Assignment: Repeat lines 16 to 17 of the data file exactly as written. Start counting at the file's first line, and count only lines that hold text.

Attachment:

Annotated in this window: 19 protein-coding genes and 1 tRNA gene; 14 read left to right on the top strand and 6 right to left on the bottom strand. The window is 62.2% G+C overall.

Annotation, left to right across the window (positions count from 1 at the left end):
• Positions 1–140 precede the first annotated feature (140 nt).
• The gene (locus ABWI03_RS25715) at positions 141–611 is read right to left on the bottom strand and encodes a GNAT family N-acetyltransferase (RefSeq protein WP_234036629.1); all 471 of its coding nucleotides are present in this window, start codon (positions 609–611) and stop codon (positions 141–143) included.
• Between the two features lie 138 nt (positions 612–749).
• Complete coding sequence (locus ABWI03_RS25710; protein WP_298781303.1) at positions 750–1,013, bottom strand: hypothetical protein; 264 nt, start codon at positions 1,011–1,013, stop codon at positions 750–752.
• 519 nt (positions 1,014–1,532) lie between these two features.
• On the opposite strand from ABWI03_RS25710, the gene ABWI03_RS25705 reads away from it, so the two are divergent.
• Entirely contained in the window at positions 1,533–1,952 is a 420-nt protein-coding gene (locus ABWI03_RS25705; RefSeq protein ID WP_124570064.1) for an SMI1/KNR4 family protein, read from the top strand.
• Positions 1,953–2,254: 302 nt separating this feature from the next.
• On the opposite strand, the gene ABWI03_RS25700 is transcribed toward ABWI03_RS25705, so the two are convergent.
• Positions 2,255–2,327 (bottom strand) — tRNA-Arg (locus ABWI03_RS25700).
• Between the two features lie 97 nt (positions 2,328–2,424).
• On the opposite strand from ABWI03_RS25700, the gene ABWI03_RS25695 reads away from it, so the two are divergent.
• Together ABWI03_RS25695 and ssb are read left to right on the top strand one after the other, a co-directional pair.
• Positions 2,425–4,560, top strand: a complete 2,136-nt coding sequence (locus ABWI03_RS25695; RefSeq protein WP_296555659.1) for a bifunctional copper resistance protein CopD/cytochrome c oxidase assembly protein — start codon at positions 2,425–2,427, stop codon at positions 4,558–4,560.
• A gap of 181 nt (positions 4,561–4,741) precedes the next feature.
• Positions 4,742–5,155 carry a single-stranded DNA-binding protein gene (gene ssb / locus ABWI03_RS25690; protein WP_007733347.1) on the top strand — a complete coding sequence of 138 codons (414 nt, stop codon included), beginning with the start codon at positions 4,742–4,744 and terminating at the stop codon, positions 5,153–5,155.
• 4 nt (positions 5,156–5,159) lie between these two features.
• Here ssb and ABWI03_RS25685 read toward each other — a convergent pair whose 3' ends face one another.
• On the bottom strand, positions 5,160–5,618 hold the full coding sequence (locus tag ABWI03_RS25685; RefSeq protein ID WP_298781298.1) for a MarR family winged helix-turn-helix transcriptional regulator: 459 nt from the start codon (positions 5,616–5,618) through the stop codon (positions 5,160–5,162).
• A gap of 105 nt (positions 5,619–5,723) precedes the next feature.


• Positions 2,425–4,560, top strand: a complete 2,136-nt coding sequence (locus ABWI03_RS25695; RefSeq protein WP_296555659.1) for a bifunctional copper resistance protein CopD/cytochrome c oxidase assembly protein — start codon at positions 2,425–2,427, stop codon at positions 4,558–4,560.
• A gap of 181 nt (positions 4,561–4,741) precedes the next feature.